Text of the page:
Gun Fights and Knife Fights

Nagl, J. (2007). Spilling soup on myself in al anbar. SWJ Blog. January 26, 2007. Available online: (from ZenPundit).

Foreign occupiers face a problem: they are foreign. The police don’t have this problem. Policemen and women are from the community, or at least the region. Their job, over the months and years and decades and generations from being a rookie to a grey-haired old coot, is to work the same beats solving the same problems. Foreign occupiers can be induced to leave, by convincing them that the utility they gain from a region is exceeded by the costs involved in handling the region. However, policing is a logical function of any local government. The only way a local government can be turned from policing is if it gives up on being a government (which happens sometimes, but only rarely).

With that in mind, I read Colonel John Nagel’s post over at the Small Wars Journal Blog:

Always consider the long-term effects of operations in a counterinsurgency environment. Killing an insurgent today may be satisfying, but if in doing so you convince all the members of his clan to fight you to the death, you’ve actually taken three steps backwards.

This is wise thinking for a foreign occupier under certain situations. But it would be insane for police. Foreign occupiers nearly always face long-term strategic despair, as they know they will eventually leave. But local forces don’t plan to leave, local forces will be there win or lose, and so local forces have a greater incentive for winning. Foreign occupiers worry about angering their enemies. Local police focus on making their enemies (criminals) fear the law.

Colonel Nagl described counterinsurgency as learning to eat soup with a knife, but it may be thought of as trying to win a shoot-out with a knife. The weapon is inappropriate. Knives are best used in knife-words, at the short-range, close-in fighting that defines insurgencies. We have biggest gun in the world. We should use our guns to blow away our enemies, and find men good with knives to leave in their place.

The solution for Iraq is clear: stop making Iraq a case where foreign forces fight terrorists, and start making it a case where local police fight terrorists. Instead of US Marines and Soldiers fighting in Anbar and Baghdad against Sunni Baathists, let the police, national guard, and army of Iraq.

When the terrorists find themselves trapped, they should not delight in our fear of angering them. They should look out their windows and see the security forces of the Supreme Council for the Islamic Revolution in Iraq, or the Dawa Party, or the Patriotic Union, or the Kurdish Democrats.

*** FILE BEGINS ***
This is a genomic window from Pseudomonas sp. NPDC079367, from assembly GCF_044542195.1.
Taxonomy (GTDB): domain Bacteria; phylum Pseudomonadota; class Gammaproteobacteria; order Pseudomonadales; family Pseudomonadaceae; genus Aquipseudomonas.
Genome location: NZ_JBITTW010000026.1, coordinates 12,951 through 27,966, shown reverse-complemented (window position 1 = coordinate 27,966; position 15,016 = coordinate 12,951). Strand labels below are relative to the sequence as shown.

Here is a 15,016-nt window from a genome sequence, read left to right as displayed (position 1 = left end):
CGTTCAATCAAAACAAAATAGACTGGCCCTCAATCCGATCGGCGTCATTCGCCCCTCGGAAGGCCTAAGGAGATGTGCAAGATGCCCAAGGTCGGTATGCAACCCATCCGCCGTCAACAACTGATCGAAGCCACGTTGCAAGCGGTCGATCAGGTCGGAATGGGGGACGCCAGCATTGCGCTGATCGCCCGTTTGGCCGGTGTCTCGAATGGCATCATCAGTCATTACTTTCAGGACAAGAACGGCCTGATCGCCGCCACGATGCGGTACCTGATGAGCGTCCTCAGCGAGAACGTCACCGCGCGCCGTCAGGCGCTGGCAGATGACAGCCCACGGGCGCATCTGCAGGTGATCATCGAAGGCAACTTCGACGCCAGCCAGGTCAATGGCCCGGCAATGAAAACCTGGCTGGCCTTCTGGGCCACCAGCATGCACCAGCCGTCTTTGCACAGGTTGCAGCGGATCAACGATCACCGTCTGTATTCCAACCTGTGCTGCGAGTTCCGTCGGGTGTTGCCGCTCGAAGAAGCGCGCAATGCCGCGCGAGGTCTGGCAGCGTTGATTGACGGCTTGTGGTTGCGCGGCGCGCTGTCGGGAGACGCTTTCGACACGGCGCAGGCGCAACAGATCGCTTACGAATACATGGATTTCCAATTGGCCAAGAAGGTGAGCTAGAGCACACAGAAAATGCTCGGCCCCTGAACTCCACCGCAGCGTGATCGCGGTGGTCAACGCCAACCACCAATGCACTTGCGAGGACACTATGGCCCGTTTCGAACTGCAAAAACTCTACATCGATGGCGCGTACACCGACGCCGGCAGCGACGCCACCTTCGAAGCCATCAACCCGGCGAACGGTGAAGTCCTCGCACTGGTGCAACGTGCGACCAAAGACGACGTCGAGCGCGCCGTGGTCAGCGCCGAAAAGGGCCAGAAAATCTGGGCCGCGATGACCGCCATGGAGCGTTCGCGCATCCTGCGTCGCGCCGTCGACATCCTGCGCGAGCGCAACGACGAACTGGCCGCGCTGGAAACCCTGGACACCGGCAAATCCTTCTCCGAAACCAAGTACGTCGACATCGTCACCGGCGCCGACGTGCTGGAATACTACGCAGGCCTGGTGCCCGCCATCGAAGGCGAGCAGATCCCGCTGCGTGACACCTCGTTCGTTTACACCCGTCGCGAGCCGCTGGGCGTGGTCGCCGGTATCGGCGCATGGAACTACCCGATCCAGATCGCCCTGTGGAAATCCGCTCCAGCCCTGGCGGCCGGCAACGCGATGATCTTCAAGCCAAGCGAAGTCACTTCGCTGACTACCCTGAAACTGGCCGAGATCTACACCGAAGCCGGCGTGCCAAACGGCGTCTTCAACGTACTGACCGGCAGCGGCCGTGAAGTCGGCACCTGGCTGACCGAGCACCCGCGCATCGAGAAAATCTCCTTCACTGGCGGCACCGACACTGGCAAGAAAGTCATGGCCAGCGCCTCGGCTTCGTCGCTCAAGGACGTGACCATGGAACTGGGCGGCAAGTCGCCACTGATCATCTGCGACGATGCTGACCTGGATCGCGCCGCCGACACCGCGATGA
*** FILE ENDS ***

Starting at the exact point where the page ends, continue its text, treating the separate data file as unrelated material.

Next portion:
When we leave, we take away the hope and safety of our enemies. And in return, we will give them fear.

Terrorize terrorists. Leave Iraq Now.

5 thoughts on “Gun Fights and Knife Fights”

  1. The United States Army does not fight set-piece battles against air craft carriers. It is not because we have a policy of immediate, total, and unconditional retreat in front of those machines, but rather the skillset of the US Army is inappropriate for the task. The decision not to engage with the army is a technical one rather than a moral one. (Which is my huge difference with the antiwar crowd, and why I am proud to call myself a hawk who advocates leaving Iraq).

    The Iraqi Government, and its constituent political parties, is the natural sysadmin force for Mesopotamia. They have the skillset (Arabic and Kurdish speaking ability beyond the dreams of the State Department!), they have the will, they have the motivation, they have the bodies. We should support them with guns, money, and air cover. They will support us by destroying our enemies and ending anarchy. Then we can all get to work.

    This is “easy” but it requires two realizations that Bush is hesitant to make
    1) A representative, democratic Iraq would not be a liberal Iraq.
    2) Our enemies will lose the sociodemographic ability to fight.

    Neither stopped us in the reconstruction of Germany or Japan. But both are stopping us now.

  2. “A representative, democratic Iraq would not be a liberal Iraq.”

    This seems to be a first cousin of Jim Bennett's mantra for the Anglosphere:

    “Democracy, immigration, multiculturalism: Pick any two.”

    In Iraq it would be “Democracy, National unity, Liberal institutions: Pick any two.”

    I am in basic agreement with all this. We should pick a date certain, do not announce it. but let the Iraqis in on the fact that we are going to do the bug out, and it will be on them to do the fighting. That will help them focus.

  3. Adam,

    I'd be honored!

    I'm glad to see your blog is back up [1] — I mentioned one of your older posts to Eddie over here at tdaxp [2].


    “Democracy, immigration, multiculturalism: Pick any two.”

    Hard to argue against that!

    “In Iraq it would be “Democracy, National unity, Liberal institutions: Pick any two.””

    Or, Iraq: Democracy, National unity, Peace. Pick two.

    “I am in basic agreement with all this. We should pick a date certain, do not announce it. but let the Iraqis in on the fact that we are going to do the bug out, and it will be on them to do the fighting. That will help them focus.”

    Agreed. Let them do the fighting. But support them with what we have lots of and can spend easily: money, materiel, air cover. Reflexive betrayal of the Edwards variety would be insane.

    And regarding Buchanan, he's a direct descendent of the old American Firsters, who were never isolationists — only Western Hemispherists. The position is reasonable — we already have half the world, let's settle on that. Very similar to the Lord Halifax faction in Britain — let's just keep our Empire, and not mind if there is some greater power in Eurasia.


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